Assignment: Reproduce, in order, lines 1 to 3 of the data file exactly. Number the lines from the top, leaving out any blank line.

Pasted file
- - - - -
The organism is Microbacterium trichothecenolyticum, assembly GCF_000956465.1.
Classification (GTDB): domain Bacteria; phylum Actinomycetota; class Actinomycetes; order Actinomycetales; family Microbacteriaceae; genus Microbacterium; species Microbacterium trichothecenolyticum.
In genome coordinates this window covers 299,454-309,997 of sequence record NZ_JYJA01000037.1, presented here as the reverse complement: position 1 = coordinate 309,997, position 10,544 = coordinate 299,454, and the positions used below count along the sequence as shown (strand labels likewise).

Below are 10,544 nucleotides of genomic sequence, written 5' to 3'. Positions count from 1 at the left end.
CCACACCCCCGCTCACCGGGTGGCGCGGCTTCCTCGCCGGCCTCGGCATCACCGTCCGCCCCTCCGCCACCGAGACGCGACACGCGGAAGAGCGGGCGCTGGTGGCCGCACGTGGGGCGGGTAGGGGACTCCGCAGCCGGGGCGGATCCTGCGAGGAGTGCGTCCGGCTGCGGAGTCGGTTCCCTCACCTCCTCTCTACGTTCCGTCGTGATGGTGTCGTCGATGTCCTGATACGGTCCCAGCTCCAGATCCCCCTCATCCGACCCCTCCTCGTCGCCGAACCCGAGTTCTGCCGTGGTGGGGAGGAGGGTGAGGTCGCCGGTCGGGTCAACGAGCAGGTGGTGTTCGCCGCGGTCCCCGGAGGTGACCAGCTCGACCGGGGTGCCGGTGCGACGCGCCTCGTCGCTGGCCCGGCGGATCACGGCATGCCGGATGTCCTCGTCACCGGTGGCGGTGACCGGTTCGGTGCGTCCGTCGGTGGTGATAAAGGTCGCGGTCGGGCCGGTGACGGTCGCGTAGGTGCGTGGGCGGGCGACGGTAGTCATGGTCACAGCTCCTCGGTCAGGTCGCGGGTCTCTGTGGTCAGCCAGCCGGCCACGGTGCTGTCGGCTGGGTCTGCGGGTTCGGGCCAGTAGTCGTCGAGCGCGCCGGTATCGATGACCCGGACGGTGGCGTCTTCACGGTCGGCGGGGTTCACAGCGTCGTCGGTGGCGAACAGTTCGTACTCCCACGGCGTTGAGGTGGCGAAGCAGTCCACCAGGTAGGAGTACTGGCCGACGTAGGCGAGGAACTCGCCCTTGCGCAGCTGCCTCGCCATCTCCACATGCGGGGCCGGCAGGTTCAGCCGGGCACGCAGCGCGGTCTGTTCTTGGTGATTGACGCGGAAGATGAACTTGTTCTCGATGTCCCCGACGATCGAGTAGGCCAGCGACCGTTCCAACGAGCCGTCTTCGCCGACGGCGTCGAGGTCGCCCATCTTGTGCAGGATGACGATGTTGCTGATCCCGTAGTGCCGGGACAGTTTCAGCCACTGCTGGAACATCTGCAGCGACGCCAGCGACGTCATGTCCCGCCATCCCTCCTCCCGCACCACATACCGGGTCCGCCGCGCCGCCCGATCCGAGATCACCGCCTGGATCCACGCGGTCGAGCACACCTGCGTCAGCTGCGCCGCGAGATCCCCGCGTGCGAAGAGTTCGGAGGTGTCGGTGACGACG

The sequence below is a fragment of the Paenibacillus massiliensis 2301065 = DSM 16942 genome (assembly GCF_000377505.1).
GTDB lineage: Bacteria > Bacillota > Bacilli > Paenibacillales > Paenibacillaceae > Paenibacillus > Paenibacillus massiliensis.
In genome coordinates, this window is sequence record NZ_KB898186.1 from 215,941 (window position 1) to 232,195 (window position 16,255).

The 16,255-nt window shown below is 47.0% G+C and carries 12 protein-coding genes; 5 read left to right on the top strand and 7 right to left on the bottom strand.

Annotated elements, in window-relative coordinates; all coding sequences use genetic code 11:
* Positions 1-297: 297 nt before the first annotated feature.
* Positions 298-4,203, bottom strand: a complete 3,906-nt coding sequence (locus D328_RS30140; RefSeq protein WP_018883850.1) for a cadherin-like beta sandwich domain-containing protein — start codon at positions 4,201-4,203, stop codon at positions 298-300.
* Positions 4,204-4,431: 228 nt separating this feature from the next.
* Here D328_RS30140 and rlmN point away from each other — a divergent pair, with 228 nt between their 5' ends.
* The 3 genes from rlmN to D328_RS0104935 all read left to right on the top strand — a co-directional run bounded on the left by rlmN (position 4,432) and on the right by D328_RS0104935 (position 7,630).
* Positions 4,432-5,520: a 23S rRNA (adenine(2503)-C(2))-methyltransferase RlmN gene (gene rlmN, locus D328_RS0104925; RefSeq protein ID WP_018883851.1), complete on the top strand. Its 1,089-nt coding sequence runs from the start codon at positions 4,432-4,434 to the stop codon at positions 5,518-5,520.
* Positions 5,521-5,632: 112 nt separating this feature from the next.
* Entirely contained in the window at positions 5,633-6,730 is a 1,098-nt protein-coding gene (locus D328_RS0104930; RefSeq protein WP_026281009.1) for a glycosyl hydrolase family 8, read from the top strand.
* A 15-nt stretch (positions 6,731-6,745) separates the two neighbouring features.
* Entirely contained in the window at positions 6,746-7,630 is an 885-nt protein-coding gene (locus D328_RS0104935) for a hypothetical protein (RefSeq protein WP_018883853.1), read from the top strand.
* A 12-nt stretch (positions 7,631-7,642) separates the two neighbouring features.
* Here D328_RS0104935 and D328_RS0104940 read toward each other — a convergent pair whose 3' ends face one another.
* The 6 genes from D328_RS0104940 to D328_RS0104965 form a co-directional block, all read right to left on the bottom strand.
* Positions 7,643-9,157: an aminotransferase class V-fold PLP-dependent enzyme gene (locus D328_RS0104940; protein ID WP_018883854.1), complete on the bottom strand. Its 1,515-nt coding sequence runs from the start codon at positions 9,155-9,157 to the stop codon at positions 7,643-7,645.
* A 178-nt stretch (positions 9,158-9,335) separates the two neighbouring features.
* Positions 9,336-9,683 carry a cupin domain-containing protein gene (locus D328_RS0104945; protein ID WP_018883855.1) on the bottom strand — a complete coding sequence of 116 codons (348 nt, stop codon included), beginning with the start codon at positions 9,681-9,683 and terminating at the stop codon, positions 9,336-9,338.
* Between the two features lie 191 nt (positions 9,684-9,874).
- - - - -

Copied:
The organism is Microbacterium trichothecenolyticum, assembly GCF_000956465.1.
Classification (GTDB): domain Bacteria; phylum Actinomycetota; class Actinomycetes; order Actinomycetales; family Microbacteriaceae; genus Microbacterium; species Microbacterium trichothecenolyticum.
In genome coordinates this window covers 299,454-309,997 of sequence record NZ_JYJA01000037.1, presented here as the reverse complement: position 1 = coordinate 309,997, position 10,544 = coordinate 299,454, and the positions used below count along the sequence as shown (strand labels likewise).